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Description: Thomas Goode Jones - Brief BiographyDate: July 31 1890
Newspaper published in: Hartselle, AL
Source: Madison Co. Library, Huntsville, AL
Page/Column: Page 2, Column 5
THOMAS GOODE JONES
ALABAMA’S NEXT GOVERNOR
A Man of Much Ability and Great Worth
It is with no little pleasure that we present to the readers of the ENQUIRER the picture and a sketch of the life of Col. Thomas Goode Jones the Democratic nominee for governor of Alabama. He is a man that has made a record which is worthy of imitation and can be pointed to with pride.
Col. Jones was born in Macon, Ga., November 26th 1844, and came to Montgomery, Ala., in 1850 and has lived in that city ever since. At the outbreak of the civil war he was a cadet at the Virginia Military Institute, and was ordered to Virginia as a drill master of volunteers. He served on Gen. J. B. Gordon’s staff during the war, was twice promoted and several times wounded.
For “gallant conduct at Bristoe” he was commended in orders, and personally thanked by Gen. Robert E. Lee. The same officer sent his “thanks to the brave young Alabamian,” for his services at Hare’s Hill, where in the presence of General Lee, young Jones volunteered to cross the space between the works of the two armies, which was plowed by a terrific fire of cannon and small arms, to bear Gordon’s orders for the withdrawal of his troops from the position they had captured. He was in the last action at Appomattox, and bore one of the flags of truce into the enemy’s lines just before the surrender.
At the close of the ware he returned home, and engaged in planting, and at the same time read law in the office of the late John A. Elmore and afterwards, under the late Chief Justice A. J. Walker. He was admitted to the bar in 1866, and the same year married Miss Georgena Bird, of Montgomery, who, with their seven children constitute his happy household. His planting operations resulted disastrously and he surrendered everything to creditors, not even reserving a homestead, and devoted a large share of his professional earnings afterward to paying these debts.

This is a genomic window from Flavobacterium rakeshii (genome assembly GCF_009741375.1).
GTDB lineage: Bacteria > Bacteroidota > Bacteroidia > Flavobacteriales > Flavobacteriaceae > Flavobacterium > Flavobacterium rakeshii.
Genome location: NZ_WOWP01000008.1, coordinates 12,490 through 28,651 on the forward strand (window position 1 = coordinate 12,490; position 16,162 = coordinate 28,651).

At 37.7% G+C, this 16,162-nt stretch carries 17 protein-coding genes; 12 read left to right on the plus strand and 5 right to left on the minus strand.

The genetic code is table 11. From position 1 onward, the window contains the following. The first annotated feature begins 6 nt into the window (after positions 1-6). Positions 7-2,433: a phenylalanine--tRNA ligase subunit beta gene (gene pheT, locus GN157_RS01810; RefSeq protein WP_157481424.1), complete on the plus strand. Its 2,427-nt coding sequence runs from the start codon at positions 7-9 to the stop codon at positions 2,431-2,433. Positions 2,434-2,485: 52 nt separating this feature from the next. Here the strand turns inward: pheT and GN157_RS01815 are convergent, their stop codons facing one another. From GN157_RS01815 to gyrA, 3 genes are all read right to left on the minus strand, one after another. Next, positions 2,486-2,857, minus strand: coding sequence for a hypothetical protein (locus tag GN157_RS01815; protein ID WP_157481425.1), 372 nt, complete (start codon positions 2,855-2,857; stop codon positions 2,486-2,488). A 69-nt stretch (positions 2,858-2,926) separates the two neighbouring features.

In 1868 he was one of the editors of the Daily Picayune, a Democratic paper published in Montgomery, and evince much ability as a writer.
For four terms he made an able member of the city council of Montgomery. He resigned from the Council after nine years’ service.
In 1880 he resigned from the office of reporter of the Supreme Court which he had long filled with credit to himself, and satisfaction to the bench & bar, to give his entire attention to practice of his profession, in which he had gradually but surely attained high rank.
In 1884 he was nominate and elected to a seat in the General Assembly. He took a prominent and useful part in the session of 1884-1885 and became one of the acknowledged leaders of the House. His services were highly appreciated by his constituents and he was re-nominated and elected in 1886.
He was Speaker of the Alabama House of Representatives, session of 1886-1887, and by his prompt, intelligent and impartial rulings won for himself unstinted respect and affection.
As a military man Col. Jones has distinguished himself. He is a man that is in every respect worthy of the honor and support of the people of Alabama for the high office of governor, which he was nominated to by the last Democratic Convention.